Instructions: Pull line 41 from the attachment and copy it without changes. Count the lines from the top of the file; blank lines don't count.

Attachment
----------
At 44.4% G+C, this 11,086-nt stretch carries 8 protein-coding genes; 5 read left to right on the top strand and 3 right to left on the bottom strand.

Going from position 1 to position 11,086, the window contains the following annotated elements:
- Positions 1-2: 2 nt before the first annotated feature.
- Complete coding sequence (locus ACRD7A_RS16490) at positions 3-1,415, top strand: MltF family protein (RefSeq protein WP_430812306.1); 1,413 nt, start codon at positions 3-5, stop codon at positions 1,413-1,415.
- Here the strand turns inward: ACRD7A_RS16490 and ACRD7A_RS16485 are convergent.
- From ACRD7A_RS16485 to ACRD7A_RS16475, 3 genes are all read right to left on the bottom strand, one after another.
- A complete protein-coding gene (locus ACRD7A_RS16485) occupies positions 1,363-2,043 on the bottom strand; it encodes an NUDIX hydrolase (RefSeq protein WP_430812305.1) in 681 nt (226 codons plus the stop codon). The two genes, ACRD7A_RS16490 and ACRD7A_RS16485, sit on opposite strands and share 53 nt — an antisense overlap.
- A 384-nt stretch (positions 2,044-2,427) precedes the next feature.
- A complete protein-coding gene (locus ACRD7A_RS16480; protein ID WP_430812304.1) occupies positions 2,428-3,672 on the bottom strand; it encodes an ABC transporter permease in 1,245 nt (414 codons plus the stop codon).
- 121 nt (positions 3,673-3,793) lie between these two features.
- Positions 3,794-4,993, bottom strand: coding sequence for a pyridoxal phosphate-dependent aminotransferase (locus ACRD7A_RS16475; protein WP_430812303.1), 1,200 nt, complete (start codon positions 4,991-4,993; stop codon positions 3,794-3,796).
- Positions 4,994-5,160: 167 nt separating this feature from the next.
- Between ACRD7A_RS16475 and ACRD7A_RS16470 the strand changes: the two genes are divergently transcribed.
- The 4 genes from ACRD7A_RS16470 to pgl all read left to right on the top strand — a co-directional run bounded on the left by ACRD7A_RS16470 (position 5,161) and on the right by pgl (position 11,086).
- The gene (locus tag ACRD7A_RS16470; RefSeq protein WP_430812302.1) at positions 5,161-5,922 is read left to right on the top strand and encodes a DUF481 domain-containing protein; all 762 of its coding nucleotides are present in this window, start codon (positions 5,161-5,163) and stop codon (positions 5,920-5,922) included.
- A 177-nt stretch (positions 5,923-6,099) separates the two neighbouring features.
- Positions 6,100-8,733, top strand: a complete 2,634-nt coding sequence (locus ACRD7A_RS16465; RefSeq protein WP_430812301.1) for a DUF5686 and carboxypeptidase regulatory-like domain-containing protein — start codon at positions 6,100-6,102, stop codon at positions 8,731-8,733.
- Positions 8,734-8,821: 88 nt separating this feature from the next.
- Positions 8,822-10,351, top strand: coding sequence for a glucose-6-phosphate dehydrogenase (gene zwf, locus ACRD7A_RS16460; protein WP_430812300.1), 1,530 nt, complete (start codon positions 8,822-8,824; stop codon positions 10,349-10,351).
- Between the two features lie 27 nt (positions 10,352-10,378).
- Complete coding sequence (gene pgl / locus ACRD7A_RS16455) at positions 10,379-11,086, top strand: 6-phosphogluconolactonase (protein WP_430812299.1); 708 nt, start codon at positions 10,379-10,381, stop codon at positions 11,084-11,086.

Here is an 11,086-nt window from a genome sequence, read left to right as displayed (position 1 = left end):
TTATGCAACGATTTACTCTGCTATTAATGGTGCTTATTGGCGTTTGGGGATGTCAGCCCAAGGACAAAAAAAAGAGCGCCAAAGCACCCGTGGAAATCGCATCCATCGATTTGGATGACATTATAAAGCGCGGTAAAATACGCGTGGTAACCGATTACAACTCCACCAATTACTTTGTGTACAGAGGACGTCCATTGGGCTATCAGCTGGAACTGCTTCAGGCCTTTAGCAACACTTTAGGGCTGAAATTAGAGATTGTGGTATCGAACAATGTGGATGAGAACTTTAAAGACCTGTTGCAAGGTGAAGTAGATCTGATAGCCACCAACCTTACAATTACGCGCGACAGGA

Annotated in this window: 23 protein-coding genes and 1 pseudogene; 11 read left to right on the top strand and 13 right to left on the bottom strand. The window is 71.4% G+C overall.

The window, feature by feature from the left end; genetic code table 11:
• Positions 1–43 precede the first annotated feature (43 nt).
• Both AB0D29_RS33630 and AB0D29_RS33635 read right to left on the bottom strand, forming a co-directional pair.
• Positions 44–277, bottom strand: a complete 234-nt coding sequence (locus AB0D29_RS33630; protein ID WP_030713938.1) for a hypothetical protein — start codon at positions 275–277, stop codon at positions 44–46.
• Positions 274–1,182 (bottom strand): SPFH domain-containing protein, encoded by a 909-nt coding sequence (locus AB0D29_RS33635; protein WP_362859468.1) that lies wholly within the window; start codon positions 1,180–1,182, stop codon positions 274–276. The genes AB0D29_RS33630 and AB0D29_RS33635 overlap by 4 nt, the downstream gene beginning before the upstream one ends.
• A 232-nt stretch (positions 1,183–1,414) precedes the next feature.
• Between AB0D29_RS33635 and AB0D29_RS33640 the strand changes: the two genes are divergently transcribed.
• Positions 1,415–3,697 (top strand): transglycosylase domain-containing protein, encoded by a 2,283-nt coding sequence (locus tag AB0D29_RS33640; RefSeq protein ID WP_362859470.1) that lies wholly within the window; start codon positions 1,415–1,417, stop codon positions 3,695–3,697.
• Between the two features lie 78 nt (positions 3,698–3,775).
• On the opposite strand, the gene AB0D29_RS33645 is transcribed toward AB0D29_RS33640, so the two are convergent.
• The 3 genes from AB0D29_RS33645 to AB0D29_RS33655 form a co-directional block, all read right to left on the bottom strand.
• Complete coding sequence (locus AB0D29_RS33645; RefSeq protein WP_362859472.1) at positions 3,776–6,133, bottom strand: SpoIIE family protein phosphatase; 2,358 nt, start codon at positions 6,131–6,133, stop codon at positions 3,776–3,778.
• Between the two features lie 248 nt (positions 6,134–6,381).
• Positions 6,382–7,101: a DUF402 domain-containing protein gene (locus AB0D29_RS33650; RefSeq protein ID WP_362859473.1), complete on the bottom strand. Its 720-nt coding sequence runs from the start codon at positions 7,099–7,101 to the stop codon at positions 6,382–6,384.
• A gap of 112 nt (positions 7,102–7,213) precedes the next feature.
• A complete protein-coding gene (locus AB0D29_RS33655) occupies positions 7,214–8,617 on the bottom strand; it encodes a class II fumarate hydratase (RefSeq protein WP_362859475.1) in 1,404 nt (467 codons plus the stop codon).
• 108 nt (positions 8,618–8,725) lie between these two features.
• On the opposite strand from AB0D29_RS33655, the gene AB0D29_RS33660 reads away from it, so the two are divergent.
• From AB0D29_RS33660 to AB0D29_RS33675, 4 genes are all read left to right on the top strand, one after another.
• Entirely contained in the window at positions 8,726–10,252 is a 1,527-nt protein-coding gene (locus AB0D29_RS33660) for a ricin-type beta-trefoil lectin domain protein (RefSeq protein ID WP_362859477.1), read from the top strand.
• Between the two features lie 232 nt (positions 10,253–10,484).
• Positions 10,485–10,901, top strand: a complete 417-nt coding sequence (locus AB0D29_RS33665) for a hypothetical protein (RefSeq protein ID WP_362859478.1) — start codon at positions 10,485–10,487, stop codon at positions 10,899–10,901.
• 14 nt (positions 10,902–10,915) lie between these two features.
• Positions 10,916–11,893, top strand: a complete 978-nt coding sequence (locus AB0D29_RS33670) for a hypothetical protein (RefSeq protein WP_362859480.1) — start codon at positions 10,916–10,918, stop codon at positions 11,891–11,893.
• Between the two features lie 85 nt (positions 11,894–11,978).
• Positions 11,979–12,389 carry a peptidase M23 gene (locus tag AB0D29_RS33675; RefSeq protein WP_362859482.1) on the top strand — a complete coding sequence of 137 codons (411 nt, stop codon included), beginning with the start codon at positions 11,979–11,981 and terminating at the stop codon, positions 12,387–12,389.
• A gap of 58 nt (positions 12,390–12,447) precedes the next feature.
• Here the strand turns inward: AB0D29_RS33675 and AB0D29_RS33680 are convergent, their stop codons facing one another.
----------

• 108 nt (positions 8,618–8,725) lie between these two features.